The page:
David Law is an internationally recognized expert in the comparative study of public law and courts, a pioneer in the application of empirical social science methods to the study of legal texts, and one of the most cited law and social science scholars in the country. His scholarship combines qualitative fieldwork on foreign judicial and constitutional systems, quantitative analysis of constitutions and treaties, and regional expertise on Asia.
Law’s work has been featured in a variety of media around the world, including the New York Times, Harper’s Magazine, the International Herald Tribune, the Globe and Mail (Canada), the Asahi Shimbun (Japan) and the Chosun Ilbo (Korea), and has been translated into Chinese, Japanese, Spanish, Romanian and Persian. He is the author of “The Japanese Supreme Court and Judicial Review,” published in Japanese by Gendaijinbunsha, the co-author (with Mila Versteeg) of “Constituciones Aparentes,” published in Spanish by Universidad Externado de Colombia, and the editor of “Constitutionalism in Context,” forthcoming with Cambridge University Press. Other projects include “The Oxford Handbook of Constitutional Law in Asia” (for Oxford University Press), “Research Methods in Constitutional Law: A Handbook” (for Edward Elgar Publishing) and a new book series titled “Judicial Systems of the World” for Oxford University Press.
Before joining the Virginia faculty, Law held the Sir Y.K. Pao Chair in Public Law at the University of Hong Kong and served on the faculties of the University of California, Irvine and Washington University in St. Louis, where he was the Charles Nagel Chair of Constitutional Law and Political Science. He has also taught at the University of California, San Diego (in the political science department); the University of San Diego; Keio University (as a Hitachi Fellow); National Taiwan University (as a Fulbright Scholar); Seoul National University; Universidad Externado de Colombia; Georgetown University Law Center; and Princeton University (as the Martin and Kathleen Crane Fellow in Law and Public Affairs). He has served as a U.N. consultant on legal and political reform in Yemen and provided training sponsored by the U.S. State Department to Burmese lawmakers on constitutional reform.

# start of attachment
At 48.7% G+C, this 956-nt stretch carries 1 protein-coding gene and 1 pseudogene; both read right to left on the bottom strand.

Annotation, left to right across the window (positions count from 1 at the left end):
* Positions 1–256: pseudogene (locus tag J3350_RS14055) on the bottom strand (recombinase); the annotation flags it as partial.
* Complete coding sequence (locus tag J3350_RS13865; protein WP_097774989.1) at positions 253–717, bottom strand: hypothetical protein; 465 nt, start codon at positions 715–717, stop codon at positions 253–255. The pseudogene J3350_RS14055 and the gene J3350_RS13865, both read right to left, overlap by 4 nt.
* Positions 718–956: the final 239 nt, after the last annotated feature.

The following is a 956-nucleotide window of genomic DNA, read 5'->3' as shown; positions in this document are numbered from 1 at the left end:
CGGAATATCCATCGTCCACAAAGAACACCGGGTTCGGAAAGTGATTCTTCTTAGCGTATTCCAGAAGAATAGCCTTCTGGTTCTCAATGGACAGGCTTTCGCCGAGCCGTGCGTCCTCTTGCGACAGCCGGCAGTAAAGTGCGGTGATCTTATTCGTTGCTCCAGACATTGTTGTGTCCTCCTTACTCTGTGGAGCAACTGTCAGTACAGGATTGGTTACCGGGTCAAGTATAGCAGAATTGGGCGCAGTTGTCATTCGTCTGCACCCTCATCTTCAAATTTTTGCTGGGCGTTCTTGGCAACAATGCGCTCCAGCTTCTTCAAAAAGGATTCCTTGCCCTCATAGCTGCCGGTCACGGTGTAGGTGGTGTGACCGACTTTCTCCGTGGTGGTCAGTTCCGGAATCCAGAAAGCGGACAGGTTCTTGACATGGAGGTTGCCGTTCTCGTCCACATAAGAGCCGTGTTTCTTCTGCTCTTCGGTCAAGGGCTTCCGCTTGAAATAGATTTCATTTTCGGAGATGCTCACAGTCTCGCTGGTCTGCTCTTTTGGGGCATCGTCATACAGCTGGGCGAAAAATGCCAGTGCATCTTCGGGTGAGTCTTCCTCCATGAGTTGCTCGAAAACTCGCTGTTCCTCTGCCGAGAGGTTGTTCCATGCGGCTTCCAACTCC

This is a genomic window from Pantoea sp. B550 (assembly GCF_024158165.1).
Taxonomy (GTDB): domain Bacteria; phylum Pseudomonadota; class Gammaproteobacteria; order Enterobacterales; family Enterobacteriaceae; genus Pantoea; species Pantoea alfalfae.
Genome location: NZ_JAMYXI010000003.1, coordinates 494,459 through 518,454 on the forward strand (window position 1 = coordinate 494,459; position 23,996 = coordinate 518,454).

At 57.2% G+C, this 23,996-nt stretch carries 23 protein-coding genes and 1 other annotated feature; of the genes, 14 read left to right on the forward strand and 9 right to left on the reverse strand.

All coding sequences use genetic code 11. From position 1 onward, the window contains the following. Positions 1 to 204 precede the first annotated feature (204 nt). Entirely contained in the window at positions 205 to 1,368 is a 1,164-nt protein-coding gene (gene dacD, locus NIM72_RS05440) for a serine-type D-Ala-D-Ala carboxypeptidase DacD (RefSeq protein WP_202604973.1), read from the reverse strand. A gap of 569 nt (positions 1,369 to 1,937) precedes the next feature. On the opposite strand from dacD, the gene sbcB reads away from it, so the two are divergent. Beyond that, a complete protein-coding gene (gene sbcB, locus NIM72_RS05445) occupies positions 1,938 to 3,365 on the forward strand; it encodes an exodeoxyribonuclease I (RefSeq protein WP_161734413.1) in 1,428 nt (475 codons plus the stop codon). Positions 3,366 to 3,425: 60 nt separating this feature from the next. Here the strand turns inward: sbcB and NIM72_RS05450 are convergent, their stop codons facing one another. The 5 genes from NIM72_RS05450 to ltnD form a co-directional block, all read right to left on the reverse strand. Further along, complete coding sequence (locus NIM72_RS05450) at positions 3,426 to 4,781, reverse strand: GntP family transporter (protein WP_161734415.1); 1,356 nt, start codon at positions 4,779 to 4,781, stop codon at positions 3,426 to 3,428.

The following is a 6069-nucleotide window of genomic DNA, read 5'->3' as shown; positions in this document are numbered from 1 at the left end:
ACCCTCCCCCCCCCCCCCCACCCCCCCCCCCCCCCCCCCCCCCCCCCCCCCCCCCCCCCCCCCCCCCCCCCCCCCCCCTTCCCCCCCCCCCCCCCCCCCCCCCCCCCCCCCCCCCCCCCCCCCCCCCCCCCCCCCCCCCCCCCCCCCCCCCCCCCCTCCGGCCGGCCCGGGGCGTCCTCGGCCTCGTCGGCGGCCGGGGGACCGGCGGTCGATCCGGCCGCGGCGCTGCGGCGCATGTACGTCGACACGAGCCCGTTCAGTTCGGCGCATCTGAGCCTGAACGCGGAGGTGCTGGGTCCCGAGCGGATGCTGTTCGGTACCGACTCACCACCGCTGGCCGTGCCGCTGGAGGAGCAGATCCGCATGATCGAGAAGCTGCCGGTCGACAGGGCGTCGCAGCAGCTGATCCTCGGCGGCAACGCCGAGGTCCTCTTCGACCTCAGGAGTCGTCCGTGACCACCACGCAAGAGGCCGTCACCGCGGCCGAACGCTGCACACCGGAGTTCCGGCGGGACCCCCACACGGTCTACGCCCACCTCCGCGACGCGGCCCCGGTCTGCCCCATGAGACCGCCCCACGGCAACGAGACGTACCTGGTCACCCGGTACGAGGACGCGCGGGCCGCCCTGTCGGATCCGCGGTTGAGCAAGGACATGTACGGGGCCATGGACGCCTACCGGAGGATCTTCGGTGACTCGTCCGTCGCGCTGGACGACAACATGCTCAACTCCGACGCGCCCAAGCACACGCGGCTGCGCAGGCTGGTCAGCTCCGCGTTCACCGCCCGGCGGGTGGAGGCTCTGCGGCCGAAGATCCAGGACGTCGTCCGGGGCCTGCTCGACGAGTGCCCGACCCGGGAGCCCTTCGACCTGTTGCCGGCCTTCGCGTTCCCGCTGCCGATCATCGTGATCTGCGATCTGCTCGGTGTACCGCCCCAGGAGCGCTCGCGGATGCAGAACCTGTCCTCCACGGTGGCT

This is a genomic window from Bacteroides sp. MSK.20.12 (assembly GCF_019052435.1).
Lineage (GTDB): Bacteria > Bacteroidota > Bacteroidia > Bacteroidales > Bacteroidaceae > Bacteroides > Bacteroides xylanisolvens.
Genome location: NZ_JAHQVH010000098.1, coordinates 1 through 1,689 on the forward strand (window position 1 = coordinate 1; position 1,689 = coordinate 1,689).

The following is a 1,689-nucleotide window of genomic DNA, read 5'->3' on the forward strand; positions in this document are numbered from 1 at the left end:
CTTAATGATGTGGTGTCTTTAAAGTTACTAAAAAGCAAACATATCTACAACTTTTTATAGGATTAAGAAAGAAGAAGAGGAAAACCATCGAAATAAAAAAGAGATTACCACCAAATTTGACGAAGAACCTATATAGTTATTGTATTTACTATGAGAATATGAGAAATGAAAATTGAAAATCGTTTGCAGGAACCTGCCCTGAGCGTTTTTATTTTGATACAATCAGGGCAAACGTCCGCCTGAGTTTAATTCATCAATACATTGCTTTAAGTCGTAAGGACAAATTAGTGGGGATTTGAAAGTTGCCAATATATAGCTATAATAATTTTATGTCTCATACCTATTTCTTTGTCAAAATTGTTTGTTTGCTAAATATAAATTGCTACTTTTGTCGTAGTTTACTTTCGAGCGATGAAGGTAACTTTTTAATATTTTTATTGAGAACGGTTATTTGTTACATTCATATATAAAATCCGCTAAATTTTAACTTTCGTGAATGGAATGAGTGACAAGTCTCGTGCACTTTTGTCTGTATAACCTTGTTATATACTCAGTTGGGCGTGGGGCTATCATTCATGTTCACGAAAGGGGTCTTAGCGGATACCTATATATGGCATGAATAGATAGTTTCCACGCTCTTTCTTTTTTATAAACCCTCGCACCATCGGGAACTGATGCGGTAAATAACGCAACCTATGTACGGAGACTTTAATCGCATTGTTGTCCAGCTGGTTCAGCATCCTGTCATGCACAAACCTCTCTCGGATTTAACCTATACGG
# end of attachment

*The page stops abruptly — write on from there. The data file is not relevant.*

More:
Law earned his B.A. in public policy and his M.A. and Ph.D. in political science from Stanford University, his J.D. from Harvard Law School, and his B.C.L. in European and Comparative Law from the University of Oxford. He clerked for Judge Stephen Reinhardt of the U.S. Court of Appeals for the Ninth Circuit and practiced law at Munger Tolles and Olson in Los Angeles before entering academia. Born and raised in western Canada, he is a native Mandarin speaker.
Ethnographic approaches are not as widely practiced among constitutional scholars as they probably should be. Some may harbor perfectly reasonable...